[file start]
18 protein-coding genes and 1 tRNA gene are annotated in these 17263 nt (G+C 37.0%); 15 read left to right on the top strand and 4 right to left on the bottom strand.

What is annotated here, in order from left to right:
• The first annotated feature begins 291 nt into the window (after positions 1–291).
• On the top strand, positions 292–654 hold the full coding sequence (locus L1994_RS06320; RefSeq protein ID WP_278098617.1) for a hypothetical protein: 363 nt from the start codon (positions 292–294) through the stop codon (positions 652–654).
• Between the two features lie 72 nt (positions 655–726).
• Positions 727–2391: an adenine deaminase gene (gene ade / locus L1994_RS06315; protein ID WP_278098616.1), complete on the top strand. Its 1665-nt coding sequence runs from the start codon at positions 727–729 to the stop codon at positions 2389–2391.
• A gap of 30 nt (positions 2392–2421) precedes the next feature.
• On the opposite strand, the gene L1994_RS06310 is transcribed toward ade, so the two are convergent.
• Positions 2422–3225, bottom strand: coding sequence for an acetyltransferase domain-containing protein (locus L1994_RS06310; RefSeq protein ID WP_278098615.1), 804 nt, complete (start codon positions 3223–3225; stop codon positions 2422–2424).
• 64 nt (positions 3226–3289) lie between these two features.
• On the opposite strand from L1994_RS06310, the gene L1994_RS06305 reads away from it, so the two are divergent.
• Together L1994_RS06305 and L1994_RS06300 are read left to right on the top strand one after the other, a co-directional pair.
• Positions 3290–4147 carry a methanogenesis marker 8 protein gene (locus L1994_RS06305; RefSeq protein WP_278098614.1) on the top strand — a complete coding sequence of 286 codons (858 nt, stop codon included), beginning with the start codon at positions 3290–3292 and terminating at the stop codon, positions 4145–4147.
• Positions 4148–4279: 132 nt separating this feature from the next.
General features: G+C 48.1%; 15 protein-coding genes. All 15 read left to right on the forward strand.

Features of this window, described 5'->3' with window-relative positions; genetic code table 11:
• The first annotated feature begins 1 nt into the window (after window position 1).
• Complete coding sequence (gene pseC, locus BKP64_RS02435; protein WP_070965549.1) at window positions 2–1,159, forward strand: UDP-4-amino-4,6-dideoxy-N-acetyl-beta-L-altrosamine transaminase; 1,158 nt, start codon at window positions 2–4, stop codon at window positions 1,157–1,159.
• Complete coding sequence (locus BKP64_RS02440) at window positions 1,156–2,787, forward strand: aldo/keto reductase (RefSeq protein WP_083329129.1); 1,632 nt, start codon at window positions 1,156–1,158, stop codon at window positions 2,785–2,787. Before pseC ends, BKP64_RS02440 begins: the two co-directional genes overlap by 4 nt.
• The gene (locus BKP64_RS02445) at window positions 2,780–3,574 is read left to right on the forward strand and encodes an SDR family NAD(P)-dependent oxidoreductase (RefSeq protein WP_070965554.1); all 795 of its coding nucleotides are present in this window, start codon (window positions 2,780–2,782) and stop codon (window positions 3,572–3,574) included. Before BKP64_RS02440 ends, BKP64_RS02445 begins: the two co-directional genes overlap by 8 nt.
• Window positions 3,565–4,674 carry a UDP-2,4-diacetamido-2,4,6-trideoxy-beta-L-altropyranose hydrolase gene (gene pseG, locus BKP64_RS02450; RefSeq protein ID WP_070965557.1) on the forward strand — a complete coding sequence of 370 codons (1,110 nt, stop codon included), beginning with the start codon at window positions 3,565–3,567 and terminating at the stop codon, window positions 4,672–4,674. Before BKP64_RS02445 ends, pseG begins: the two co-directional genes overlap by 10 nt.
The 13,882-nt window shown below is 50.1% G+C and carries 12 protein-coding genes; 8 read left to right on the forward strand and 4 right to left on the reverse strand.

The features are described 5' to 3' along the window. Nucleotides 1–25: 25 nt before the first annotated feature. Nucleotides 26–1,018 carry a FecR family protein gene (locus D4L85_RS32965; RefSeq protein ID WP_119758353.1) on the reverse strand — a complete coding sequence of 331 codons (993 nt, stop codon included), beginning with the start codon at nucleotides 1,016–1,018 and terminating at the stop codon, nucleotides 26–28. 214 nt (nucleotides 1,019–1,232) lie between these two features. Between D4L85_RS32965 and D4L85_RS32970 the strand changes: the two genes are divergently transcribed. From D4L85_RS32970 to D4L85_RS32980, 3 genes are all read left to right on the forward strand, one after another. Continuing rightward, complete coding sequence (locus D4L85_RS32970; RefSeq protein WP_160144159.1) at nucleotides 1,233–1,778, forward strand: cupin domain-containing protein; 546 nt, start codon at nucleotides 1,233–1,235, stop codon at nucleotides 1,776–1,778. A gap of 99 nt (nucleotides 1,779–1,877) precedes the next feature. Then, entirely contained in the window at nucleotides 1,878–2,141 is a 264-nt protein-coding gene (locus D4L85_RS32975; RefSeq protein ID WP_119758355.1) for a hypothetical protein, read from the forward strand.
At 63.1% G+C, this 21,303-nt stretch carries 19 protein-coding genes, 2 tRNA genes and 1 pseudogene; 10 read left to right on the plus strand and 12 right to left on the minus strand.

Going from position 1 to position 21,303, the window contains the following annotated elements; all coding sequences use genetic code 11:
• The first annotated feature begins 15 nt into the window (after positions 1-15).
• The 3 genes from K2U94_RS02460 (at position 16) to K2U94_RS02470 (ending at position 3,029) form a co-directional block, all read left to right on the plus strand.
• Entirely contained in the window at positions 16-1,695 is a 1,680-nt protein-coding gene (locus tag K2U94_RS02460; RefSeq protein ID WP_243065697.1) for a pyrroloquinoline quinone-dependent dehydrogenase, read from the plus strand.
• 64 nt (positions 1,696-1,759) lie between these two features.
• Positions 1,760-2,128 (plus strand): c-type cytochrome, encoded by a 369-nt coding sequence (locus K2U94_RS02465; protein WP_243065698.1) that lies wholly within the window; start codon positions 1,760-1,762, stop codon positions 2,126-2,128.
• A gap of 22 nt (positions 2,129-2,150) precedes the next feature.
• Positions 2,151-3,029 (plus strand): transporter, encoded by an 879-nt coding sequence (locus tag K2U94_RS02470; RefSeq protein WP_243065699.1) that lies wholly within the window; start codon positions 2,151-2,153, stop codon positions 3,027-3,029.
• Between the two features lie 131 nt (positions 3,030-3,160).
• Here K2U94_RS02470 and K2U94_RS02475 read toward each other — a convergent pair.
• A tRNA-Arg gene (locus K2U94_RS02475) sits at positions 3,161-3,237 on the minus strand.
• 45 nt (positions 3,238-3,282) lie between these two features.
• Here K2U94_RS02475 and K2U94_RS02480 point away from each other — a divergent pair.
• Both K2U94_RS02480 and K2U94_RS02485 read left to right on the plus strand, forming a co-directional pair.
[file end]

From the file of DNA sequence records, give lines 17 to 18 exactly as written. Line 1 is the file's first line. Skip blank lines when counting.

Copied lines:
• The first annotated feature begins 1 nt into the window (after window position 1).
• Complete coding sequence (gene pseC, locus BKP64_RS02435; protein WP_070965549.1) at window positions 2–1,159, forward strand: UDP-4-amino-4,6-dideoxy-N-acetyl-beta-L-altrosamine transaminase; 1,158 nt, start codon at window positions 2–4, stop codon at window positions 1,157–1,159.